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The Immigrant Scene

Ethnic Amusements in New York, 1880–1920

2008
Author:

Sabine Haenni

The Immigrant Scene

Explores the relationship between immigrant and national culture

Sabine Haenni reveals how theaters in New York created ethnic entertainment that shaped the culture of the United States in the early twentieth century. In analyzing how communities engaged with immigrant theaters and the nascent film culture in New York City, Haenni traces the ways in which performance and cinema provided virtual mobility and influenced national ideas of immigration, culture, and diversity in surprising ways.

A big, bold, and important book. The Immigrant Scene breaks new ground in urban cultural history and performance studies while building bridges between earlier works of history and a new generation of scholarship.

Robert W. Snyder, author of The Voice of the City: Vaudeville and Popular Culture in New York

Yiddish melodramas about the tribulations of immigration. German plays about alpine tourism. Italian vaudeville performances. Rubbernecking tours of Chinatown. In the New York City of the late nineteenth and early twentieth centuries, these seemingly disparate leisure activities played similar roles: mediating the vast cultural, demographic, and social changes that were sweeping the nation’s largest city.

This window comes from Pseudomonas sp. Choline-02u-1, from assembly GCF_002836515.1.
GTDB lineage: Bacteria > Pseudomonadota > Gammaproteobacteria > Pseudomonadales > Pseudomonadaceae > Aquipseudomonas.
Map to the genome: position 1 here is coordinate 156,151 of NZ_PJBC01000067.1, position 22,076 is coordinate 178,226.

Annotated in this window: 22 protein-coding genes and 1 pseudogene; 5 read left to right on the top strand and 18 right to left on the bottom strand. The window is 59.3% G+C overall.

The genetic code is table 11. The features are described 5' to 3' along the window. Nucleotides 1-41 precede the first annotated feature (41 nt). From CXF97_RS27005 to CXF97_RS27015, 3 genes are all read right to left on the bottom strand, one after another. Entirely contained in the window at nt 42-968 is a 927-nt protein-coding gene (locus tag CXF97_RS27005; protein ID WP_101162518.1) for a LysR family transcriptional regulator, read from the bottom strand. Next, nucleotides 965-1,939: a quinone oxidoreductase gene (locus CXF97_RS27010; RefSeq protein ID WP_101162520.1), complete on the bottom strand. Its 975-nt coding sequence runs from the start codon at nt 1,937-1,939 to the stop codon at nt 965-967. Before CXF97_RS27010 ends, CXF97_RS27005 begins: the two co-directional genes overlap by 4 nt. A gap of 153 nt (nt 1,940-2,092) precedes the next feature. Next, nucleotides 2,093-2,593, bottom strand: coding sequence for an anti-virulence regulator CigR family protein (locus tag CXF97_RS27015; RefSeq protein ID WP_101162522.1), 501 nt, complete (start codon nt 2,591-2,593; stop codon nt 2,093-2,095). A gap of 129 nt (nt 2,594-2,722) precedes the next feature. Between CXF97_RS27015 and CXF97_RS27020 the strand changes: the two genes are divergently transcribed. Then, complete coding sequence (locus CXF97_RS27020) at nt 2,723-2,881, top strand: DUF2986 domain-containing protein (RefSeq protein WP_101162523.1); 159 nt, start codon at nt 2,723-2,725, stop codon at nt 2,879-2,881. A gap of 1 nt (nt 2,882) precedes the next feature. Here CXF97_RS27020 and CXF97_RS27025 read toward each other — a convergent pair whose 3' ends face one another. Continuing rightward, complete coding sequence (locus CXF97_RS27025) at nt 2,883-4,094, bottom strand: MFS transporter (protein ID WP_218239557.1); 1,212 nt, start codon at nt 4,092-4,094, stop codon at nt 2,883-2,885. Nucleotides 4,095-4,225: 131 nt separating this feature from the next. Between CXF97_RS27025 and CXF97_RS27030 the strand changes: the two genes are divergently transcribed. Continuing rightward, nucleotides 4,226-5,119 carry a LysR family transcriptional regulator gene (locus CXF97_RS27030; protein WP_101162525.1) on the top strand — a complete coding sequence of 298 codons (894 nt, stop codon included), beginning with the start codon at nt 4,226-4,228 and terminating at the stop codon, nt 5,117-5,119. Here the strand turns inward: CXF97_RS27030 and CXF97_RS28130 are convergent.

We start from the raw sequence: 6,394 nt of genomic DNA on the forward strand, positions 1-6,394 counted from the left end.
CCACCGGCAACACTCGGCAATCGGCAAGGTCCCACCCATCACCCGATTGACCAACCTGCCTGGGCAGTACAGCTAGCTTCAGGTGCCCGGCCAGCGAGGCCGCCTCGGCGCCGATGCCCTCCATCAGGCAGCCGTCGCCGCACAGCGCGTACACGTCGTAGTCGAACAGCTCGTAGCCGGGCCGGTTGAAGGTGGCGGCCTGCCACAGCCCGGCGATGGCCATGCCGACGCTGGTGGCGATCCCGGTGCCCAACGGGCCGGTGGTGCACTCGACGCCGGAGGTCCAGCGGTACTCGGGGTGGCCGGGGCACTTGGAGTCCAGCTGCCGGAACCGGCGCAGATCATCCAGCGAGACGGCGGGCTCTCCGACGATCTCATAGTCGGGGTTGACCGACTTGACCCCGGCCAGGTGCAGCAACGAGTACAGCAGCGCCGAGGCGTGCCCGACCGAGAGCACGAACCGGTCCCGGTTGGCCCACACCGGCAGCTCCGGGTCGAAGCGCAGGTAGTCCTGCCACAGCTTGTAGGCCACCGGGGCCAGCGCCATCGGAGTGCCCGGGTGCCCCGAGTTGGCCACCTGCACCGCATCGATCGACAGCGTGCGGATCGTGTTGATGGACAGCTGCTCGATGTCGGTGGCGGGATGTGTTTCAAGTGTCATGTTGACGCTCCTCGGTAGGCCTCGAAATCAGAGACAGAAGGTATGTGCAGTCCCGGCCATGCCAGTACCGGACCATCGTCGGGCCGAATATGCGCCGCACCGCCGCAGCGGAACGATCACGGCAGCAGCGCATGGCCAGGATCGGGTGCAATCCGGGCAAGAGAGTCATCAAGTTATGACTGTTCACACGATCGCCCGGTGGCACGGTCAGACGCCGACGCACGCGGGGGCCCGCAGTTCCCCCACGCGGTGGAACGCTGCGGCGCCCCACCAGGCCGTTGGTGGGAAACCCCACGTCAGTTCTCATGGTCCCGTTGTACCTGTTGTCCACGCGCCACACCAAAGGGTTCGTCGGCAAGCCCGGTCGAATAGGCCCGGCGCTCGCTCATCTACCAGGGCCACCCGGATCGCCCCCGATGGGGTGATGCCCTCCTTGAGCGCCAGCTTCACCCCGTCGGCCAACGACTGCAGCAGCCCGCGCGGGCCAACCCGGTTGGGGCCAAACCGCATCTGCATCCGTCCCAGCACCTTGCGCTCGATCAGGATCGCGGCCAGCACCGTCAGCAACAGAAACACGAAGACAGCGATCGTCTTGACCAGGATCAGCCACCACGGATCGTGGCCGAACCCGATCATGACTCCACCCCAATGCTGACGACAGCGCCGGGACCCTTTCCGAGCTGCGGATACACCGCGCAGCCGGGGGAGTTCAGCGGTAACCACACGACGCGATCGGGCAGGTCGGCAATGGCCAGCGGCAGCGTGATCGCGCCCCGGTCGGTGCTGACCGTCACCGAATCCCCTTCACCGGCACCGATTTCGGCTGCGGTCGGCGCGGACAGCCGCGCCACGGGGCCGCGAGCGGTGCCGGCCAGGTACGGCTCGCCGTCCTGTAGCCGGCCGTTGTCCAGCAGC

In The Immigrant Scene, Sabine Haenni reveals how theaters in New York created ethnic entertainment that shaped the culture of the United States in the early twentieth century. Considering the relationship between leisure and mass culture, The Immigrant Scene develops a new picture of the metropolis in which the movement of people, objects, and images on-screen and in the street helped residents negotiate the complexities of modern times.

In analyzing how communities engaged with immigrant theaters and the nascent film culture in New York City, Haenni traces the ways in which performance and cinema provided virtual mobility—ways of navigating the socially complex metropolis—and influenced national ideas of immigration, culture, and diversity in surprising and lasting ways.

The Immigrant Scene

Sabine Haenni is associate professor in the Department of Theatre, Film, and Dance and in the American Studies Program at Cornell University.

The Immigrant Scene

A big, bold, and important book. The Immigrant Scene breaks new ground in urban cultural history and performance studies while building bridges between earlier works of history and a new generation of scholarship.

Robert W. Snyder, author of The Voice of the City: Vaudeville and Popular Culture in New York

In a series of captivating scenes, Sabine Haenni documents and theorizes the highly theatrical nature of urban life and leisure. This book reveals the crucial role that immigrants and their unique public spheres played in shaping modern urban experience, encounter, and exchange in American culture at large.

Jacqueline Stewart, author of Migrating to the Movies: Cinema and Black Urban Modernity

Haenni provides an introduction to little-known worlds that began to make a consumer-driven Hollywood film culture long before there was a Hollywood.

Journal of American Ethnic History